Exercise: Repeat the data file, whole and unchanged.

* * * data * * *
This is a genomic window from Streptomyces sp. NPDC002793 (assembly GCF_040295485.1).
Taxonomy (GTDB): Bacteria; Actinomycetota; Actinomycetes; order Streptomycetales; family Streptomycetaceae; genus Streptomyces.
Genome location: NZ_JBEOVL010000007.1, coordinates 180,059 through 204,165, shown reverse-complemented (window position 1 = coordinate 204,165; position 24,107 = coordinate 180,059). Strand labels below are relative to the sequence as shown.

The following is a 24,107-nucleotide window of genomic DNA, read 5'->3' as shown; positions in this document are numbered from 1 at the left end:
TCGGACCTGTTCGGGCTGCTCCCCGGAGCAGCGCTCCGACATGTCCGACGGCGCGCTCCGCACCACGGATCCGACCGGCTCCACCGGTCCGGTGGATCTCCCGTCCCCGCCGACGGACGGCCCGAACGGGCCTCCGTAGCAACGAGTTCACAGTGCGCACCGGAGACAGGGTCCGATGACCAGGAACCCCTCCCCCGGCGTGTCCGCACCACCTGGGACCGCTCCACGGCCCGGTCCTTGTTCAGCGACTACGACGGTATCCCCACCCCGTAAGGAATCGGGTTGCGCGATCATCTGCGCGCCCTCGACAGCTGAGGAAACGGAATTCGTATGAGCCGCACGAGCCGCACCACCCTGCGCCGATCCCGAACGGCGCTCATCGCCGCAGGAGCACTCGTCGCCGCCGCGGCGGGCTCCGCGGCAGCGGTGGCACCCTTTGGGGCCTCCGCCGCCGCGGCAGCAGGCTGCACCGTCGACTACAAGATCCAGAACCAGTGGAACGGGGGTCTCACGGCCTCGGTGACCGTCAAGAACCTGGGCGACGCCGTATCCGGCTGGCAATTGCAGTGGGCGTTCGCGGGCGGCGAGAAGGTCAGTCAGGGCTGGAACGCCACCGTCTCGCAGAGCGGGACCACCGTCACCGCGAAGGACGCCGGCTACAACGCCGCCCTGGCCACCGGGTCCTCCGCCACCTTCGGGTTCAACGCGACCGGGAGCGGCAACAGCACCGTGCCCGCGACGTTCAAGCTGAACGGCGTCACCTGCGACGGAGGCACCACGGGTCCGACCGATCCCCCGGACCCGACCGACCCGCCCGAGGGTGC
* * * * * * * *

This is a genomic window from Streptomyces sp. NPDC002793 (assembly GCF_040295485.1).
Taxonomy (GTDB): Bacteria; Actinomycetota; Actinomycetes; order Streptomycetales; family Streptomycetaceae; genus Streptomyces.
Genome location: NZ_JBEOVL010000007.1, coordinates 180,059 through 204,165, shown reverse-complemented (window position 1 = coordinate 204,165; position 24,107 = coordinate 180,059). Strand labels below are relative to the sequence as shown.

The following is a 24,107-nucleotide window of genomic DNA, read 5'->3' as shown; positions in this document are numbered from 1 at the left end:
TCGGACCTGTTCGGGCTGCTCCCCGGAGCAGCGCTCCGACATGTCCGACGGCGCGCTCCGCACCACGGATCCGACCGGCTCCACCGGTCCGGTGGATCTCCCGTCCCCGCCGACGGACGGCCCGAACGGGCCTCCGTAGCAACGAGTTCACAGTGCGCACCGGAGACAGGGTCCGATGACCAGGAACCCCTCCCCCGGCGTGTCCGCACCACCTGGGACCGCTCCACGGCCCGGTCCTTGTTCAGCGACTACGACGGTATCCCCACCCCGTAAGGAATCGGGTTGCGCGATCATCTGCGCGCCCTCGACAGCTGAGGAAACGGAATTCGTATGAGCCGCACGAGCCGCACCACCCTGCGCCGATCCCGAACGGCGCTCATCGCCGCAGGAGCACTCGTCGCCGCCGCGGCGGGCTCCGCGGCAGCGGTGGCACCCTTTGGGGCCTCCGCCGCCGCGGCAGCAGGCTGCACCGTCGACTACAAGATCCAGAACCAGTGGAACGGGGGTCTCACGGCCTCGGTGACCGTCAAGAACCTGGGCGACGCCGTATCCGGCTGGCAATTGCAGTGGGCGTTCGCGGGCGGCGAGAAGGTCAGTCAGGGCTGGAACGCCACCGTCTCGCAGAGCGGGACCACCGTCACCGCGAAGGACGCCGGCTACAACGCCGCCCTGGCCACCGGGTCCTCCGCCACCTTCGGGTTCAACGCGACCGGGAGCGGCAACAGCACCGTGCCCGCGACGTTCAAGCTGAACGGCGTCACCTGCGACGGAGGCACCACGGGTCCGACCGATCCCCCGGACCCGACCGACCCGCCCGAGGGTGC